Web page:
Table of Contents
- Legal Definition of Interrogatories in Civil Procedures
- What Happens Once You Receive an Interrogatory?
- Further Information & Rules on Civil Interrogatories
- Contact a Civil Litigation Attorney
Definition of Interrogatories in Civil Procedures
After a lawsuit is filed, the parties conduct discovery. One way to get information about a case is to serve interrogatories. Interrogatories are written questions to be answered. Interrogatories are exchanged between parties to the case, which would include you as the plaintiff, and the defendant or defendants.
What Happens Once You Receive an Interrogatory?
All of the questions must be responded to in writing and it must be done under oath. Often, once you answer the questions, the other side will use the answers to gather more information. For example, you may state that you saw Dr. Jones. When the other side sees that you saw Dr. Jones, they may write Dr. Jones to ask for a copy of your file.
Further Information & Rules on Civil Interrogatories
Interrogatories are a common tool used in civil litigation. You should give complete responses to your lawyer and let them decide what information to share with opposing counsel. Below are some important facts on Interrogatories.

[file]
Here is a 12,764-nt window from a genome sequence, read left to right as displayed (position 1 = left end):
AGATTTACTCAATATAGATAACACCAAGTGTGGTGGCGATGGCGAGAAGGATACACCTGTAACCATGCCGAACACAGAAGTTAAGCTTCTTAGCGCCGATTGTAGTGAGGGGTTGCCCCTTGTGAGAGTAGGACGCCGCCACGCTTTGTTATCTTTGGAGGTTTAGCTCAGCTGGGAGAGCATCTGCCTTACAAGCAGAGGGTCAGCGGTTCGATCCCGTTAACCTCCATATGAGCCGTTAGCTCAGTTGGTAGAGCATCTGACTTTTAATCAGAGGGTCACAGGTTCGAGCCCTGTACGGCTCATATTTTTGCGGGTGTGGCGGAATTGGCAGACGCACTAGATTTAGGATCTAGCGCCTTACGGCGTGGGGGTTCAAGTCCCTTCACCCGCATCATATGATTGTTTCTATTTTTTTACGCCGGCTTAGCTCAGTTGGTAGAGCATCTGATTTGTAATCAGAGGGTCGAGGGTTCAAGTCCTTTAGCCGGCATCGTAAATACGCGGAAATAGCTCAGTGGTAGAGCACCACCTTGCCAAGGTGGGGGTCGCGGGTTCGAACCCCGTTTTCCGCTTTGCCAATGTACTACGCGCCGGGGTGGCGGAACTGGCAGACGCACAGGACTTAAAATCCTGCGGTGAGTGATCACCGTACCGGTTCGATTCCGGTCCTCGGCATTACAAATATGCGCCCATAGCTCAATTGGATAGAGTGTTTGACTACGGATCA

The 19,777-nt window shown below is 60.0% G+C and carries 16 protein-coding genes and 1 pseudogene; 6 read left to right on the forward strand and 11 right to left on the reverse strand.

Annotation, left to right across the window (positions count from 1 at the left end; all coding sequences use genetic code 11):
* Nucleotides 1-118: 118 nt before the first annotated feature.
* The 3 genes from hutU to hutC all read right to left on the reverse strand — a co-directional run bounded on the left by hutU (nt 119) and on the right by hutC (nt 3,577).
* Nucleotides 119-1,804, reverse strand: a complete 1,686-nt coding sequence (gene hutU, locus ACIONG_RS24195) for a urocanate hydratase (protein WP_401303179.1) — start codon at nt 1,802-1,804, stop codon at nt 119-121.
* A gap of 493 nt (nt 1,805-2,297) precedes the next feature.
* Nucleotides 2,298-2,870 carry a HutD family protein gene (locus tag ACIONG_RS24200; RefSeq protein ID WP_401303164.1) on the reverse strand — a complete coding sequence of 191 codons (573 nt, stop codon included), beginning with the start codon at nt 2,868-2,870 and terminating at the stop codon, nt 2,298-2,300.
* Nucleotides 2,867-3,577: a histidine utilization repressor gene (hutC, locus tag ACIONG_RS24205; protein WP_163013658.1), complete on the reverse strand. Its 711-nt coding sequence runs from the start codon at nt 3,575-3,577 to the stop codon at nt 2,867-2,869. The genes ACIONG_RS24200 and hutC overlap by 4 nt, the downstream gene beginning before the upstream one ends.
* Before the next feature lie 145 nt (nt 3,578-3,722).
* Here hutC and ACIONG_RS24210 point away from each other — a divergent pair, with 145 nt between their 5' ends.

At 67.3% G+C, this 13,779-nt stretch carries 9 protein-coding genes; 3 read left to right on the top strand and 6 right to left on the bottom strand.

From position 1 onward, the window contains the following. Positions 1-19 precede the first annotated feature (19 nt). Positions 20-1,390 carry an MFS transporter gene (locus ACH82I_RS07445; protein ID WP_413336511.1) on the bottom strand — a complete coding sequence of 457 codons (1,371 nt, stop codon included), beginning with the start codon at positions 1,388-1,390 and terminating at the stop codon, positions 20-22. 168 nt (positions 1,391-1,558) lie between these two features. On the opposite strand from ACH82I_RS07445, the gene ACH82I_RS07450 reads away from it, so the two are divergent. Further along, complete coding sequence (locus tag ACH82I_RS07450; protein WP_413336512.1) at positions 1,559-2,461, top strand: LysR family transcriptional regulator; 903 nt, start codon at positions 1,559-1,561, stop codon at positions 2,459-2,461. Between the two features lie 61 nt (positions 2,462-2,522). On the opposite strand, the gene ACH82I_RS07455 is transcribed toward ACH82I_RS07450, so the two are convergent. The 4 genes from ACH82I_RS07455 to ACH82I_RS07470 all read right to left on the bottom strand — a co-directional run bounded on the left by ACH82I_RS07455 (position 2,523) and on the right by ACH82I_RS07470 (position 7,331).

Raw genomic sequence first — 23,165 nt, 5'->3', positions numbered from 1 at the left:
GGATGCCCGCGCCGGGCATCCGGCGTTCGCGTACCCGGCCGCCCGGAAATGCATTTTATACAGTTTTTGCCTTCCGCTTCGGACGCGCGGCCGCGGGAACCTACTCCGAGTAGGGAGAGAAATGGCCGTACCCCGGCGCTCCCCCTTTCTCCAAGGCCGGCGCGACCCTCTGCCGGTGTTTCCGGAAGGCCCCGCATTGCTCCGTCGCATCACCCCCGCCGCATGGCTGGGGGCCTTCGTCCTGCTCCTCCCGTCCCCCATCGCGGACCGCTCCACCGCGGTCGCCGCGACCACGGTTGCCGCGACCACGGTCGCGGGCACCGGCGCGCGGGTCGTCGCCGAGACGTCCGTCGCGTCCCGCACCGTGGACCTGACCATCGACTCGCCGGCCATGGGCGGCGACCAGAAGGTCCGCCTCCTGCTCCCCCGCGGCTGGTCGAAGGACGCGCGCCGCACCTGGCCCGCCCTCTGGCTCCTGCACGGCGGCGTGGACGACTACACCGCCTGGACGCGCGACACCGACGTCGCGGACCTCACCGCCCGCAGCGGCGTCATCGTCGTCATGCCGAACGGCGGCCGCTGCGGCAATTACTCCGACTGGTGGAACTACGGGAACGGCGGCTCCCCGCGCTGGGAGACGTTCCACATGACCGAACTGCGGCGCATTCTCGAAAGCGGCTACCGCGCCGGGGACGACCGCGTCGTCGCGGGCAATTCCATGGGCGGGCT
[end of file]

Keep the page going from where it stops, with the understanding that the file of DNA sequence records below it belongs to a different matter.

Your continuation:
Limits on Interrogatories in Civil Cases
There is a limit to the number of interrogatories that each party can send. It varies by state but in Georgia, the limit is 50. The number of the limit refers to the number of questions that are sent to each defendant (or received to be answered by the plaintiff). If you have multiple defendants that you are sending interrogatories to, you can send up to 50 to each one.
Legal Objections to Interrogatories
Objections can be made to questions of an interrogatory. The objection would be written in place of the response when submitted. Objections could include a dispute over the relevance or clarity of the question.
Answers to Interrogatories Can Be Used At Trial
The answers given in interrogatories can be used in court during a trial. The information from the interrogatories saves time in a trial because the basic facts have already been established and do not need to be repeated through questions of the witnesses in court.
Use of Interrogatories for Deposition
Interrogatories can be used to prepare for depositions both for your attorney to think of questions to ask the opposing party and for your attorney to prepare you for a deposition in terms of knowing what the opposing party will ask you during the deposition.
Contact a Georgia Civil Litigation Attorney
For further questions or more information on interrogatories, refer to the contact information below.
Stephen D. Apolinsky, Esquire
Apolinsky & Associates, LLC
150 East Ponce de Leon Avenue, Suite 200
Decatur, Georgia 30030